Jeremy Corbyn’s reaction to Julian Assange’s forced exit from the Ecuadorean Embassy in London last week was to laud him as a twenty-first century folk hero for exposing "evidence of atrocities in Iraq and Afghanistan" - and to call on the British government to oppose extradition to the U.S.
That kneejerk support was hardly surprising. It follows the pattern that Corbyn has always pursued – to "expose" the inanities and immorality of Western capitalism at all costs, whilst ignoring or appeasing all other injustices. Not least, accusations of anti-Jewish racism.
His response to Assange's arrest triggered a furious response from many Labour MPs, who asserted that even the founder of Wikileaks was not above the law, and had to answer the Swedish authorities' questions about rape and sexual assault – investigations that he entered the Ecuadorian embassy in June 2012 in order to avoid. At Sweden’s behest a European arrest warrant was then issued.
Although Corbyn did mention the rape accusation, after a day’s studied silence, this episode offers an insight into and restatement of his ideological tunnel vision.
Why can Corbyn embrace some issues such as Palestinian rights with such enthusiasm, but remain silent on others, such as the repression, breakdown of its national health service and queues of hungry citizens in Venezuela?
Why did Corbyn appear so regularly on Iran's state-controlled Press TV despite the fact that the ayatollahs had mercilessly executed thousands of Iranian socialists during the 1980s?
Why does Corbyn constantly frame himself as a "life-long anti-racist" when he drags his feet with each new revelation of anti-Semitic behaviour by Labour party members?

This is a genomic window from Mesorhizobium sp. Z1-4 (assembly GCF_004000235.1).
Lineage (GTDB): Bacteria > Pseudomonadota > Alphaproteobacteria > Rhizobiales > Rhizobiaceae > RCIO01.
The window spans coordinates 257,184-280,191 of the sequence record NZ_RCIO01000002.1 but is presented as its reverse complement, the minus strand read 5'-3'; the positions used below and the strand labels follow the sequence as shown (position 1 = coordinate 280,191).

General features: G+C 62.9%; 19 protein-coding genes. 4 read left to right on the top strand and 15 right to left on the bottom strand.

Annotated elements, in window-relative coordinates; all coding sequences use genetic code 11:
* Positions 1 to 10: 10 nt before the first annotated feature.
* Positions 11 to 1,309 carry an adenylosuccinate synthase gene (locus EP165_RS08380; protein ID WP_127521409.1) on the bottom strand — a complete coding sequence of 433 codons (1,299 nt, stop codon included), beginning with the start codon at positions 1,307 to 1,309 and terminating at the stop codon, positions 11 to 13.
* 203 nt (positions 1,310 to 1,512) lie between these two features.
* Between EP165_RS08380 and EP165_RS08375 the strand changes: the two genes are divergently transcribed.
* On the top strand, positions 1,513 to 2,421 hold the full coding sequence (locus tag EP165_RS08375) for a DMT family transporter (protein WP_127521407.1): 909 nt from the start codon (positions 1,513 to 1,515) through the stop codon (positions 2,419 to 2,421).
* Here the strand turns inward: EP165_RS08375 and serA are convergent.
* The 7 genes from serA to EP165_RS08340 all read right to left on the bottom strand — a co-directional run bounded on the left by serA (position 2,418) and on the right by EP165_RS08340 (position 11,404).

Regarding Assange, Corbyn has characteristically ignored several accusations of racism directed at the erratic whistleblower. Before his self-imposed sojourn in the embassy in London, Assange was involved in an exchange with the satirical magazine, Private Eye, in which he mused about a possible plot by "Jewish" journalists at the Guardian – even turning the then-editor, Alan Rusbridger, into a Jew.
The novelist Andrew O’Hagan, wrote in the London Review of Books about his experiences as a potential ghostwriter for Assange’s autobiography, commenting that the Wikileaks founder uttered "late at night, many casual libels, many sexist or anti-Semitic remarks." O’Hagan had taped the conversations.
At that time, nearly a decade ago, Assange entertained the idea of a broad Jewish conspiracy out to subvert him and to block his work.
He described discovering the "real" reason for the BBC broadcasting a flagship Panorama news program on Wikileaks: The Secret Story in 2011: "We finally found out that the producer’s wife for this show was part of the Zionist movement in London." This was news to the producer and his wife, neither of which were Jewish, and had no connection with Zionism or Israel.
Assange told Agoravox, a French news site, that he believed that the BBC’s rationale for making the program was to influence the UK judges who would decide his fate – whether or not he should be extradited to Sweden.
Assange had no compunctions in associating with the controversial Israel Shamir, a notorious Holocaust denier and anti-Semite.